“When you get media coverage in those places and then you go to Cedar Rapids, Iowa, people want to come see you and find out what it’s all about,” said Joe Trippi, a veteran Democratic strategist who managed Dean’s 2004 campaign. “That was the whole goal of going to those places.”

Trippi said that most of Dean’s large events were held outside, eliminating some of the space constraints the Sanders campaign is experiencing. Fiermonte, however, said Sanders aides are hesitant to hold many outdoor events, for fear of bad weather. Nailing down a rain location, he said, makes things “just logistically more complex.”

One casualty of Sanders’s large crowds has been a tradition he maintained during his Vermont Senate races of providing food for his audiences. He served lunch at some events early in the presidential race, but that kind of generosity is no longer always possible. At his stop in Minneapolis, the campaign promised coffee and bagels — but ran out.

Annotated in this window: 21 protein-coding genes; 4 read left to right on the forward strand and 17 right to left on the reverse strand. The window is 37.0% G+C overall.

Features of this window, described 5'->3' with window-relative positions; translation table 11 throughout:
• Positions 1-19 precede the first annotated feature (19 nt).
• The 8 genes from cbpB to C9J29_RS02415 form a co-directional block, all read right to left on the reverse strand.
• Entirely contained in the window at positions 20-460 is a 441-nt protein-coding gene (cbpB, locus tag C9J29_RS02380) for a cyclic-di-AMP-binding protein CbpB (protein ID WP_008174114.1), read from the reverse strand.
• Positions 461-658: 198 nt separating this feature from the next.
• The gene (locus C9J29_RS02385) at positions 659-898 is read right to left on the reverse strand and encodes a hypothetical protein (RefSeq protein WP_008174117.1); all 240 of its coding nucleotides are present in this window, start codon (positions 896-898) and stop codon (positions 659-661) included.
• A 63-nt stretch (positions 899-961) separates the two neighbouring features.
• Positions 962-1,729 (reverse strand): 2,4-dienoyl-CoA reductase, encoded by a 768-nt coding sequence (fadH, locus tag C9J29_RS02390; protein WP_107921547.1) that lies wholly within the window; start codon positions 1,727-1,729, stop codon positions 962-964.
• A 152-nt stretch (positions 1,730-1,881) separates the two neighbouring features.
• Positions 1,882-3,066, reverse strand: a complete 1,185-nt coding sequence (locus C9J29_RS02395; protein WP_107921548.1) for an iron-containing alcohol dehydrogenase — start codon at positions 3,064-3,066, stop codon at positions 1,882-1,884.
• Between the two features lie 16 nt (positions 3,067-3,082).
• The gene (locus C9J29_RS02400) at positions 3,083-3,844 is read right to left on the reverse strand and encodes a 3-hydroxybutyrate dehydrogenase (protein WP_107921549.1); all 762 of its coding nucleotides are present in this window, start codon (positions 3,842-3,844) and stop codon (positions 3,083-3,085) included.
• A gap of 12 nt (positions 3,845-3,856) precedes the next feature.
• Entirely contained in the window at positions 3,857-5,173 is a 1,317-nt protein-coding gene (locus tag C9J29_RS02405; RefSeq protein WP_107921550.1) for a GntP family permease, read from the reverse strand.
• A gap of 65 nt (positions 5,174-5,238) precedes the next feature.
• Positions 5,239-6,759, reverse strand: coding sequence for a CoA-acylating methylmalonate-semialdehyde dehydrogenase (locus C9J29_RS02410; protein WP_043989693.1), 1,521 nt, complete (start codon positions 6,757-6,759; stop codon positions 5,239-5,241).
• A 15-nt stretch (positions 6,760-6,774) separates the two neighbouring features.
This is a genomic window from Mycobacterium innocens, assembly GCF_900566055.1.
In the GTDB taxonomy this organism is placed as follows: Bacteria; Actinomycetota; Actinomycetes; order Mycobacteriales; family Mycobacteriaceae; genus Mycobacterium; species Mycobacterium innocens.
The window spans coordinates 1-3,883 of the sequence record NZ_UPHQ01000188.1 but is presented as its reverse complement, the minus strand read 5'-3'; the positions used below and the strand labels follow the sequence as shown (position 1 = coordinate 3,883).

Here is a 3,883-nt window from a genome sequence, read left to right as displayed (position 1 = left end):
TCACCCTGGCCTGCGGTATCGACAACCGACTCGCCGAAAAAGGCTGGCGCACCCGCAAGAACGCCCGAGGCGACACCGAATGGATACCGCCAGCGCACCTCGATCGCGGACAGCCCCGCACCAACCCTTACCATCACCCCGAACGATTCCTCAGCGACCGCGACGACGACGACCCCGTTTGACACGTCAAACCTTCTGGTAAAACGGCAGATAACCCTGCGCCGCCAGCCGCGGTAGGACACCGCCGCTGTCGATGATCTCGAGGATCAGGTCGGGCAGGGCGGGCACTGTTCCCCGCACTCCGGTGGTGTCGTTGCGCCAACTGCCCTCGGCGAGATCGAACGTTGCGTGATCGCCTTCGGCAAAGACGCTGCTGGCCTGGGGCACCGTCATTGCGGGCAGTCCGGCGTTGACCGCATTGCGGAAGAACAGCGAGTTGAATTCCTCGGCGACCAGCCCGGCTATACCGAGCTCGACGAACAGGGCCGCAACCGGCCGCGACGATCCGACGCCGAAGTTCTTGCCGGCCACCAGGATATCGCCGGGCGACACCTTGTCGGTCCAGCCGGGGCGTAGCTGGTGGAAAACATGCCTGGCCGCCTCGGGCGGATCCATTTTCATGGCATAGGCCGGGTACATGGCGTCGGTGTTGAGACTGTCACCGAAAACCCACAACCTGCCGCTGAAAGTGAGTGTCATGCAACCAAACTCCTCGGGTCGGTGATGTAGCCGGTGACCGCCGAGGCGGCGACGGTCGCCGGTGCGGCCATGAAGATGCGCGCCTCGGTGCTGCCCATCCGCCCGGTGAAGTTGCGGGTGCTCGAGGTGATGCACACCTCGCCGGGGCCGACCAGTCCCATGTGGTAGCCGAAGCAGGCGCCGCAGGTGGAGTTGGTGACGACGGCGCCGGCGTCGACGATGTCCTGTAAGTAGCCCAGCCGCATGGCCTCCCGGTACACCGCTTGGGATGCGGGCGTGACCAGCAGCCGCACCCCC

A half-dozen aides at campaign headquarters in Burlington steer the planning of the candidate’s major appearances around the country. Their methods have become more refined in recent weeks. When looking for rally locations, Sanders staffers typically take into account both the size of the city and the number of supporters from the area who are in a database the campaign maintains.

Once a venue is booked, the campaign sets up a Web page with details and a button for people to RSVP. A flurry of e-mails and text messages from the campaign — as well as postings on Facebook and other social media — steer people to the Web site. Labor unions and other progressive groups have also helped promote upcoming appearances, aides to Sanders say. On a couple of occasions, a flood of early RSVPs has prompted a venue change.